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Famine Foods
Compiled by Robert Freedman


Abutilon Avicennæ, Gaertn. (syn. Abutilon Theophrasti, Medic.) China: seeds eaten raw, when green. Later, when hard, they are washed to remove their bitter taste, sun-dried, and ground into flour. Chemical composition (sample taken from seed of a wild plant): Protein = 17.4%. Fat = 16%. Carbohydrate = 33.8%. Ash = 4.4%. Vernacular names: Tientsin Jute, Button Weed,Velvet Weed, Button Print, Chingma, Maba. Ref. DARLINGTON & AMMAL, READ, UPHOF.

Abutilon indicum, G. Don.; Sweet. India (Bombay Presidency Ahmednagar district): seeds eaten. ( Rajasthan, western): seeds pounded with Bajra (millet) for chappati flour. Seeds also infused in hot water for a cooling drink. Soil type favored by plant: rocky, alluvial plains. Vernacular names - Bombay Presidency, Ahmednagar district: Kachnia. Rajasthan (western): Tarakanchi, Tara -Kanchi, Kangi /Kanghi. English: Indian Mallow. Ref. DARLINGTON & AMMAL, GAMMIE; GUPTA & KANODIA, SHANKARNARAYAN & SAXENA, WATT.

Abutilon muticum, Sweet; Webb. India (Deccan; Rajasthan,western): seeds eaten. Vernacular name - Bombay Presidency: Chakrabenda; Ref. GAMMIE, WATT.

Azanza garckeana (F. Hoffm.) Exell & Hillcoat. Fruit eaten. Vernacular name - Kikuyu: mu -Tuu. Ref. RILEY & BROKENSHA.

Bombax ceiba, Burm.; L. India (Rajasthan, western): succulent young roots roasted, and eaten after peeling off the skin. Young roots cut in to pieces, mixed with spices and eaten, or boiled and eaten raw [sic] with salt. Tender leaves are boiled with condiments and eaten. Flowers dried, pounded, and used in the preparation of bread - with or without [the addition of] corn [sic] flour. Vernacular name: Sémul. Ref. GUPTA & KANODIA, SAXENA; SHANKARNARAYAN & SAXENA.

Bombax malabaricum, DC. (syn. Bombax heptaphyllum, Cav.; Somalia malabaricum, Schott.) India (Bombay Presidency): calyx of flower- buds, and young roots eaten. The roots are cut into thin pieces and mixed with spices and salt, after being roasted over a fire and the outer skin removed. The tender leaves are also eaten, after being boiled with condiments. The flowers are dried, then pounded and finally prepared into bread, either with or without the admixture of other flour. The gum of the tree is also eaten. India (Garhwal Himalayas): buds and flowers cooked and pickled. .Vernacular names - Bombay Presidency, Khandesh district, Shahada: Sawar ; Taloda: Savri. Panch Mahals district, Godhra: Shimla. English: Silk Cotton. Ref. DARLINGTON & AMMAL, GAMMIE GUPTA.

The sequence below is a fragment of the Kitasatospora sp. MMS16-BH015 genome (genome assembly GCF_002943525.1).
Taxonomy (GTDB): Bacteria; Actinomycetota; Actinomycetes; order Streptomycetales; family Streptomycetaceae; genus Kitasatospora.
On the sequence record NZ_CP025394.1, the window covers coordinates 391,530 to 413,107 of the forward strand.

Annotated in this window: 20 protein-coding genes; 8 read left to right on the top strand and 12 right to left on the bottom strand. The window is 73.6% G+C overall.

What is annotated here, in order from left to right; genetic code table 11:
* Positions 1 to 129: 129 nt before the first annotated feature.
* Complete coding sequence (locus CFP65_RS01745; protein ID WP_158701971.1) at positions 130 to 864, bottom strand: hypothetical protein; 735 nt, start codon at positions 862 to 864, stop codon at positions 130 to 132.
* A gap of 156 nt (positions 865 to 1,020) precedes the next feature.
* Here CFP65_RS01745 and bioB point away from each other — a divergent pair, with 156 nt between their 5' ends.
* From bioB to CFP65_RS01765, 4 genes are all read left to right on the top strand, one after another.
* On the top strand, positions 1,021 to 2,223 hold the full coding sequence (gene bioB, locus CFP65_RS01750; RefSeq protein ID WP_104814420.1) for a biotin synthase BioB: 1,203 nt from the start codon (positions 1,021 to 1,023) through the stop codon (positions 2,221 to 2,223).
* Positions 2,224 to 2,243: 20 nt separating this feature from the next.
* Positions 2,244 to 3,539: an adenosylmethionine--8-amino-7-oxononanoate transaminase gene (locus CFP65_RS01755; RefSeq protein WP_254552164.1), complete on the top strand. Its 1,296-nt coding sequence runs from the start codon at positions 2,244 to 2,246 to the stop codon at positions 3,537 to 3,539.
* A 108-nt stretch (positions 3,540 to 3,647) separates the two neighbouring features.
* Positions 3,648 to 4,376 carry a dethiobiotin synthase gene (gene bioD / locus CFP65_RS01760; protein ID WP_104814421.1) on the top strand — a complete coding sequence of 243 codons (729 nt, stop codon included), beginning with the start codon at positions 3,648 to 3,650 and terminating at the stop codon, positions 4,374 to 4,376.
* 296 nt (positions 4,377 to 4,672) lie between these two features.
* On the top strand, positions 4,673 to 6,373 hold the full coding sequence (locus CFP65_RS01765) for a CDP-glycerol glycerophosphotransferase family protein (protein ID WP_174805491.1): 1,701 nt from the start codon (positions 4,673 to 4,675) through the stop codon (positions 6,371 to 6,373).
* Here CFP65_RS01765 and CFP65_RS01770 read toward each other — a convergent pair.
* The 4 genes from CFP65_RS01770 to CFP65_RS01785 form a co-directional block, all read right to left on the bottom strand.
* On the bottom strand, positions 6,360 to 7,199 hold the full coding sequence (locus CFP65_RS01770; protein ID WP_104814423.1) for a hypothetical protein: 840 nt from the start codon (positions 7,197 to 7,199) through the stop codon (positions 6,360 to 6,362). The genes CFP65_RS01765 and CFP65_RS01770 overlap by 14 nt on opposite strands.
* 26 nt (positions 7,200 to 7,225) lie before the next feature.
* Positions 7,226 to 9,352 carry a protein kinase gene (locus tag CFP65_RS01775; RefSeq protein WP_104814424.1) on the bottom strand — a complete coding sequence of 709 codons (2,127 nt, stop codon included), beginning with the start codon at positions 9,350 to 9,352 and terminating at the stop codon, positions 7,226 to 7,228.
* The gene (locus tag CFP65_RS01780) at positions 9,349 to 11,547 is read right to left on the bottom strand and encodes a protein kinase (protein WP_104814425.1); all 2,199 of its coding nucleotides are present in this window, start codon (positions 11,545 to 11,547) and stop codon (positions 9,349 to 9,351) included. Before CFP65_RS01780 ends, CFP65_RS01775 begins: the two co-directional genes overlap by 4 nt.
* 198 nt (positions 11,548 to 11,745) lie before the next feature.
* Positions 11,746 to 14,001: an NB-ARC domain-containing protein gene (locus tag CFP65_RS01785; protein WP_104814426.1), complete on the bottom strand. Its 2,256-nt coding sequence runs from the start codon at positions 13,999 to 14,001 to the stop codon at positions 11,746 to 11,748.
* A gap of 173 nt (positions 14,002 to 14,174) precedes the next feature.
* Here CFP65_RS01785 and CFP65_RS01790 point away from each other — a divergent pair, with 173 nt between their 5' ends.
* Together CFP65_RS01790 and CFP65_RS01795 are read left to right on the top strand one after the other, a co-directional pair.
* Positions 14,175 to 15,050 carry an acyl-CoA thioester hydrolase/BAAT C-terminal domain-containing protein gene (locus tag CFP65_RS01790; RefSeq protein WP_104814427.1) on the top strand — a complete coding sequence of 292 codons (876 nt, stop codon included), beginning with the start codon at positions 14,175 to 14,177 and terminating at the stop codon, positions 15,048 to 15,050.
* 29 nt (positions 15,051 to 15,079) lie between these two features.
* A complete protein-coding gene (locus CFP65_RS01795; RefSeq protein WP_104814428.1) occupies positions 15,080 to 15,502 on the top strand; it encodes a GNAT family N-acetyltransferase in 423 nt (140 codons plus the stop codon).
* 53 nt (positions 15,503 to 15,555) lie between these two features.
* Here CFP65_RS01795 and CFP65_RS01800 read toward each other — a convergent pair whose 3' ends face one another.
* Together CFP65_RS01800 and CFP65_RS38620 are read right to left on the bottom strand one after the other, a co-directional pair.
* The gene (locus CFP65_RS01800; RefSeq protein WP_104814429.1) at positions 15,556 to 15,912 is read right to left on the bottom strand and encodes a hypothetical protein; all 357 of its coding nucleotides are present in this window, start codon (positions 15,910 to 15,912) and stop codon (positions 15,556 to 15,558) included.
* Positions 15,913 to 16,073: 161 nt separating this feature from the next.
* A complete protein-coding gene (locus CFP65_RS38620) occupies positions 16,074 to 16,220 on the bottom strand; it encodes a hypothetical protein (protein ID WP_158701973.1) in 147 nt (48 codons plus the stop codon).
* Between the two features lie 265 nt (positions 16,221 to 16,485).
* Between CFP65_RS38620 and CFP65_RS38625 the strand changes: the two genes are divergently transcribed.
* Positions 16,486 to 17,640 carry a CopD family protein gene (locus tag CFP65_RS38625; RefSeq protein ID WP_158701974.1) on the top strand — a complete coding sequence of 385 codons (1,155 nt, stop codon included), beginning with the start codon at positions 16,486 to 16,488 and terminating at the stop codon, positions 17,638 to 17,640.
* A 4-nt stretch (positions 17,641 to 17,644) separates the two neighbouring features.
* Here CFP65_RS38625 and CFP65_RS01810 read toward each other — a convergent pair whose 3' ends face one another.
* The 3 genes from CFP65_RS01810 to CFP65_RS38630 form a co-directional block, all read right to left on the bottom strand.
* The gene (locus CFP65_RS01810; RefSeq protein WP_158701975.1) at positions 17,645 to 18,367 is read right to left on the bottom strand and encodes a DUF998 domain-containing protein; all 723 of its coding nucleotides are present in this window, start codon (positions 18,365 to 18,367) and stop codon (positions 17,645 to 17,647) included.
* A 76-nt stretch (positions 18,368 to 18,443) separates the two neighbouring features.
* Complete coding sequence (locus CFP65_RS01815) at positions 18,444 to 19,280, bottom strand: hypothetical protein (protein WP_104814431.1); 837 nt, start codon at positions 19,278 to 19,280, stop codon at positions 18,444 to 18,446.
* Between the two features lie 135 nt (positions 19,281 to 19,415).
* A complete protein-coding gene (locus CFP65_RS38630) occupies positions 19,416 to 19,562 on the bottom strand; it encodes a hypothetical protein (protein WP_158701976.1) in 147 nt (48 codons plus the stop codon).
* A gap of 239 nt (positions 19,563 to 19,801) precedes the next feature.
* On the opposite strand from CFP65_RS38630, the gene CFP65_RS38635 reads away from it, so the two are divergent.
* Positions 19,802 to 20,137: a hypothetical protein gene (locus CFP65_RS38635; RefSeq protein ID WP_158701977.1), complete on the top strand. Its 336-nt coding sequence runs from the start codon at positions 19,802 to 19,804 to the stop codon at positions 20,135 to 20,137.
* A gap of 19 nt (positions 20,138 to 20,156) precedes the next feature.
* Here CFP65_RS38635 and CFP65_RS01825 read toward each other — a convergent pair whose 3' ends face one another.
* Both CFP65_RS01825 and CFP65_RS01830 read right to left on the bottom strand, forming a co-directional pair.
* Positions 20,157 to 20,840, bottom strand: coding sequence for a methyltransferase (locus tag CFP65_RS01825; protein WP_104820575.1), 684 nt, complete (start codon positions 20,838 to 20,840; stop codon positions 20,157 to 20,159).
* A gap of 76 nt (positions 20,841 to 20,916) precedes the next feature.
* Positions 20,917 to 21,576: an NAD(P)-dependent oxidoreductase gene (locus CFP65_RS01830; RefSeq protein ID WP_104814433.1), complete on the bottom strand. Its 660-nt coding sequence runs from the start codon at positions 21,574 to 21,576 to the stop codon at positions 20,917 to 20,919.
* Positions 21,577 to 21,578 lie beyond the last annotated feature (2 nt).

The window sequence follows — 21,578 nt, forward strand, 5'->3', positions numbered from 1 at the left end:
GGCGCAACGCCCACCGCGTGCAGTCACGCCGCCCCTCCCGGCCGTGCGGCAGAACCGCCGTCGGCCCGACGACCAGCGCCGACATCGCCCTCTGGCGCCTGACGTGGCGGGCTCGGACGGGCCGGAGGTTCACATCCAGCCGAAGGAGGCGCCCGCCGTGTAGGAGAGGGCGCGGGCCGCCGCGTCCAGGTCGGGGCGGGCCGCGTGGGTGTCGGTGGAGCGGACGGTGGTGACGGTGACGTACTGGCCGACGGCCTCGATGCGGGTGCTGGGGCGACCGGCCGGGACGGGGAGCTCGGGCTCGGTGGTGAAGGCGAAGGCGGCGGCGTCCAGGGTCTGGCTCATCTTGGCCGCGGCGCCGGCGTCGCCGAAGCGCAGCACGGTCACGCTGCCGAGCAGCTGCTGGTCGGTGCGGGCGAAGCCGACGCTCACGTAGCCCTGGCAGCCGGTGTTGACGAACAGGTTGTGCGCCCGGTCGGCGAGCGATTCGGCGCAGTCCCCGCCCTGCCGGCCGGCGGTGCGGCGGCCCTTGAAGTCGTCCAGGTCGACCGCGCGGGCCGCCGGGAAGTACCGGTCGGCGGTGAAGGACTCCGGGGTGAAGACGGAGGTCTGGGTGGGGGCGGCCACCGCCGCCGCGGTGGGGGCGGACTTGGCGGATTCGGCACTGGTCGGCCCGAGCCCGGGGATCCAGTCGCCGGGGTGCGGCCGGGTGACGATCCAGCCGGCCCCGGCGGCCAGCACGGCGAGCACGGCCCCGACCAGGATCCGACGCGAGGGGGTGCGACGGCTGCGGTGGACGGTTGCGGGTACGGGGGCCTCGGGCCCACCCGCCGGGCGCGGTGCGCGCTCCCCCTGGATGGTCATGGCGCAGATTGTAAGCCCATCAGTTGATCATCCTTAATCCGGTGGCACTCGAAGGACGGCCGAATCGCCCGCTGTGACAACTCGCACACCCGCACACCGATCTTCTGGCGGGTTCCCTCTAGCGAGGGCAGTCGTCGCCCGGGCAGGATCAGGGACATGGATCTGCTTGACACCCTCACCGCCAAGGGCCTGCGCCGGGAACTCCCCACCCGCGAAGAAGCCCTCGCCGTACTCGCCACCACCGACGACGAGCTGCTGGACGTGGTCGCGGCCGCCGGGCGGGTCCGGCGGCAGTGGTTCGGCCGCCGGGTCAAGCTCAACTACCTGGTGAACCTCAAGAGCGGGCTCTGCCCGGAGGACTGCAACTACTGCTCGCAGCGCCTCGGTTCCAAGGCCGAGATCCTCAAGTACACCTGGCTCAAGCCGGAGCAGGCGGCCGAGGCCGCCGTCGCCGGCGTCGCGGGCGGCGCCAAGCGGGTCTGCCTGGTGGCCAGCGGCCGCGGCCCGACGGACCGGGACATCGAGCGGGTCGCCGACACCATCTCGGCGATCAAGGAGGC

Chamæsaracha coronopus (Dunal) Gray. North America (Arizona): fruit eaten by Native American Hopi group. Vernacular name: Small Groundcherry. Ref. MINNIS, WHITING.

Hibiscus cannabinus, L. Chad (central) : leaves eaten. Vernacular names - Arabic: Karkandji al goz. English: Deccan Hemp. Unspecified: Gamboor. Ref. CRÉAC'H; DARLINGTON & AMMAL.

Hibiscus divaricatus, R. Grsh.; Australia (South Australia, northeast; Queensland, north): roots and buds of young plants eaten raw. Ref. IRVINE.

Hibiscus heterophyllus, Buch.-Ham. ex Wall. (pan-Australia, except Western Australia): roots and shoots of young plants eaten raw. Leaves also eaten (age of plant not specified). Vernacular names: Queensland central): Queensland Sorrel, Green Kurrajong, Batham. New South Wales: Dtharang -gange. Ref. MAIDEN.

Hibiscus mutabilis, L. China: leaves boiled, then eaten with oil and salt. Vernacular names: Changing Rose, Cotton Rose, White Mallow. Ref. DARLINGTON & AMMAL, READ.

Hibiscus panduræformis, Burns. India: seeds mixed with bajri or jowari seeds and made into flour. Vernacular name - Bombay Presidency Poona district, Khamgaon Tank: Kasli. Ref. GAMMIE.

Hibiscus pentaphyllus, F. von Mueller; Roxb. Australia (South Australia, northeast): young buds eaten raw. Ref. IRVINE.